He hugged me and told me he needed a friend like me; a friend who is crackers and understands him.

You may call Joe a druggie, an addict, a junkie, and he wouldn’t disagree, but the first time I met him I felt a connection, a recognition, and though we are different in the way we live, in our souls we are really the same.

With him I feel liberated, intied from convention, polite pretention, stripped down to the depths of me. I know he’s a friend, I know he’s a soulmate, I knew it instantly. It’s love without need for sadness or pity, and it’s a rare emotion to see.

And yes, he lives on mind altering substances, but I won’t let prejudice cage me, difference enrage me, judgement disengage me. It doesn’t decrease my feeling of kinship.

Amidst all this, I spoke to my doctor and listed my symptoms. He waited for me to say I would like to discontinue my medication, replace it with nothing and see how it goes. His agreement was instant; even eager, and he admitted he doesn’t like Lyrica [lie-ree-sa]. It had been recommended by a psychiatrist I had seen.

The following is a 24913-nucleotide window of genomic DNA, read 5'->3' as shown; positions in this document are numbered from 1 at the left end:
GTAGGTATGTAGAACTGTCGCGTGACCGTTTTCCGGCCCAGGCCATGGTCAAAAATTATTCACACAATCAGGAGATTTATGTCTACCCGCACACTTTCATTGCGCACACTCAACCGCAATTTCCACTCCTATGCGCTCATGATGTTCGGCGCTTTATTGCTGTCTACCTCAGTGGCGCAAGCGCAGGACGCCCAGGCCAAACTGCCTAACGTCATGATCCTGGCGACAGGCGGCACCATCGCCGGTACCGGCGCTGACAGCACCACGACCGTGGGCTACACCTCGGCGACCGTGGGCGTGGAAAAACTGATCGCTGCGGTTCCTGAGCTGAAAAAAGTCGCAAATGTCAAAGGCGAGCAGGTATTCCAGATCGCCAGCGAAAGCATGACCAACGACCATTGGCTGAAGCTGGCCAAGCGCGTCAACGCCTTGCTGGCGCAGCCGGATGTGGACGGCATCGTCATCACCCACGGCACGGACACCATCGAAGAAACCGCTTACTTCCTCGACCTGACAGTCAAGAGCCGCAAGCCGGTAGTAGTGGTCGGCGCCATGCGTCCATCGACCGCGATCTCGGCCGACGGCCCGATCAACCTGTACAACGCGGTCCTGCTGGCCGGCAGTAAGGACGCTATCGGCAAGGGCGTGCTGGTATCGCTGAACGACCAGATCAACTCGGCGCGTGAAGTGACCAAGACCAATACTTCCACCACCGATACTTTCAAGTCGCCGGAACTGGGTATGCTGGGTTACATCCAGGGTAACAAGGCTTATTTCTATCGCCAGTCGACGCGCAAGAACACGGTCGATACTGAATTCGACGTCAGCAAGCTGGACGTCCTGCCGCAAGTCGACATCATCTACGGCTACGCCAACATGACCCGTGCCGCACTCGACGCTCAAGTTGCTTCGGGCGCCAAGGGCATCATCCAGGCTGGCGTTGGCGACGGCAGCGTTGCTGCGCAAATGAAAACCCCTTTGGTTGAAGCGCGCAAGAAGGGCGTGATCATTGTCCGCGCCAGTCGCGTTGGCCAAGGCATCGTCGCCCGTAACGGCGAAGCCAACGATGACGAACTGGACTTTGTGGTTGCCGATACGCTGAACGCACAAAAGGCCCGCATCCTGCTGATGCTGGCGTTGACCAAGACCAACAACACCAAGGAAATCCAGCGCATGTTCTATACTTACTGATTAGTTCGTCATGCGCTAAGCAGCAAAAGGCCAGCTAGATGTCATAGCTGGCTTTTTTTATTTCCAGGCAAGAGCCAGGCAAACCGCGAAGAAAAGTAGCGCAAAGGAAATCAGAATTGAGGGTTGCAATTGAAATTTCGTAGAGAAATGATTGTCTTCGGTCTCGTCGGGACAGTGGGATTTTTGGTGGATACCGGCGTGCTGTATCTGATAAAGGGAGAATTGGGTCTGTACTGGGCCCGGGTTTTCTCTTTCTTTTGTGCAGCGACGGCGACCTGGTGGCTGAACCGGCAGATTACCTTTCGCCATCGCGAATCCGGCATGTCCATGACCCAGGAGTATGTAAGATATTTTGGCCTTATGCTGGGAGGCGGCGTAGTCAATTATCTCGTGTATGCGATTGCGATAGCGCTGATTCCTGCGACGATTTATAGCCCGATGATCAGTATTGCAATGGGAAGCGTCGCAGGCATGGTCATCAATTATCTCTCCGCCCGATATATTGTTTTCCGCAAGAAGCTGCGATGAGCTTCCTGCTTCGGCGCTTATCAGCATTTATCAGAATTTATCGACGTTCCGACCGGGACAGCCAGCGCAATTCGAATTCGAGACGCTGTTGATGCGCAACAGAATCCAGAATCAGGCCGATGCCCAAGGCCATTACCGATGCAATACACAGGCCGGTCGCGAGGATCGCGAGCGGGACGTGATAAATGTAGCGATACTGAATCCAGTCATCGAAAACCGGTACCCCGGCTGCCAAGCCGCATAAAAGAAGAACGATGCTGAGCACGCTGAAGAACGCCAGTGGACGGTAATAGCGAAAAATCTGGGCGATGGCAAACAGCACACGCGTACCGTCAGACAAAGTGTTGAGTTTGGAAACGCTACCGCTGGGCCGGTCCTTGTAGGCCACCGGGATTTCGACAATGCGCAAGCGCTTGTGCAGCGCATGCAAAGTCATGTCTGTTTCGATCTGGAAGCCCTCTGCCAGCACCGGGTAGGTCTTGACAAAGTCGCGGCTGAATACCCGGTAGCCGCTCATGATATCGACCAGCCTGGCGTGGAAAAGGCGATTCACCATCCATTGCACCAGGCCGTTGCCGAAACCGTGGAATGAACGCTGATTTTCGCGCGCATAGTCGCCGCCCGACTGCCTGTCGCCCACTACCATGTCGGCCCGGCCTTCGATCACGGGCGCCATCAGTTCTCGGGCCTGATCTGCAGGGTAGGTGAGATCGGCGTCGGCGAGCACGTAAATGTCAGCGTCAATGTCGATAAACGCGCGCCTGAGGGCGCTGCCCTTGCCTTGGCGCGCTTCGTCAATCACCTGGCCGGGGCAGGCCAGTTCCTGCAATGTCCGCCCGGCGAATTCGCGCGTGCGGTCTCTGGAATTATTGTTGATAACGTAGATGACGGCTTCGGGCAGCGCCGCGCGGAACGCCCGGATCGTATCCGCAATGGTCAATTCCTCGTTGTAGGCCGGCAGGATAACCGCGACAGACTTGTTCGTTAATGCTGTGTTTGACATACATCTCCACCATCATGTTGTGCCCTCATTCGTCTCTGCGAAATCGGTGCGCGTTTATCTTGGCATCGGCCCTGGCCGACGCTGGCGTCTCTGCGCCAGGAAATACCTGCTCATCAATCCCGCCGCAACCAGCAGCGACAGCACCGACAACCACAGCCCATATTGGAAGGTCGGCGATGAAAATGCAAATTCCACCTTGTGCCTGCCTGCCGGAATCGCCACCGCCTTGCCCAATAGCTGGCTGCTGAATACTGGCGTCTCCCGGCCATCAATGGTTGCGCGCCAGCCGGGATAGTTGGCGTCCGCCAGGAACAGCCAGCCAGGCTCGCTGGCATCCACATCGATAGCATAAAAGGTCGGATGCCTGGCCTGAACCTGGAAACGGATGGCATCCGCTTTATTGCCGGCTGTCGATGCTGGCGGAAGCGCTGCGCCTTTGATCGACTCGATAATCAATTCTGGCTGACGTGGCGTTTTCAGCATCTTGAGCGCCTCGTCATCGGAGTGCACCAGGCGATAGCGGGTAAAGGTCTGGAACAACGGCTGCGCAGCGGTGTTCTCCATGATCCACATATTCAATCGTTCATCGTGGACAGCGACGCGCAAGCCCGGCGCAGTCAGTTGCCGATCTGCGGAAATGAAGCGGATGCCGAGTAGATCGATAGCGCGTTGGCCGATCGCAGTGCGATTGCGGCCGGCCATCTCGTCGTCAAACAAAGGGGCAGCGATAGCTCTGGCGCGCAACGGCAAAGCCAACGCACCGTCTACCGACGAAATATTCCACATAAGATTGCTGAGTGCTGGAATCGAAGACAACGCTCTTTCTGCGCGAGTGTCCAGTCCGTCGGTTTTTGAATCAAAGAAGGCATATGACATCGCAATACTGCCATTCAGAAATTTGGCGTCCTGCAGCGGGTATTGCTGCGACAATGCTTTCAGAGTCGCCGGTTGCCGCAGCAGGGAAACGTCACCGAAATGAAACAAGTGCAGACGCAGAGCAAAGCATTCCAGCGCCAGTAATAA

Now a streaky sea of evening sky advances, and still I am shaky, still I am staggering, still I am off my face. Which probably proves I am not the type to misuse drugs, or I would be more immune, and the message is strengthened by my decision to give up taking prescribed medication, even though it’s the kind that’s desired on the street.

And in case you wonder, when I wake up tomorrow, straight and sober, I’ll still know that Joe is my friend.

©Jane Paterson Basil

Like Judas

Weeks of running, chasing the tail of crack and smack, the hateful demon siblings.
Dodging police, each narrow miss another weight on him.
Paranoia, like a fever, seizing him, flinging him into prickly thorns;
chasing him across lines of fast traffic, forcing  him to scale walls,
skin his shins, fall, leading him to muddy puddles, dunking him in deep seas.

If the police didn’t get him
he’d grow too weak to swim.
He would sink.

I made his last supper and like Judas, I waited, smiling while he tasted, chewed,
passed compliments on the food. I assessed his pitiful condition —
flesh cut and bruised, ripped jeans stained where the blood had seeped through,
eyes hooded beneath brows not designed by me,
pupils working overtime; taking in the room, flicking to the draped window,
his screaming mind picturing police in the street.

Judas did it with a kiss, but in this age of technology I did it with a click.
My text sent, its single word a simple request activating a chain of events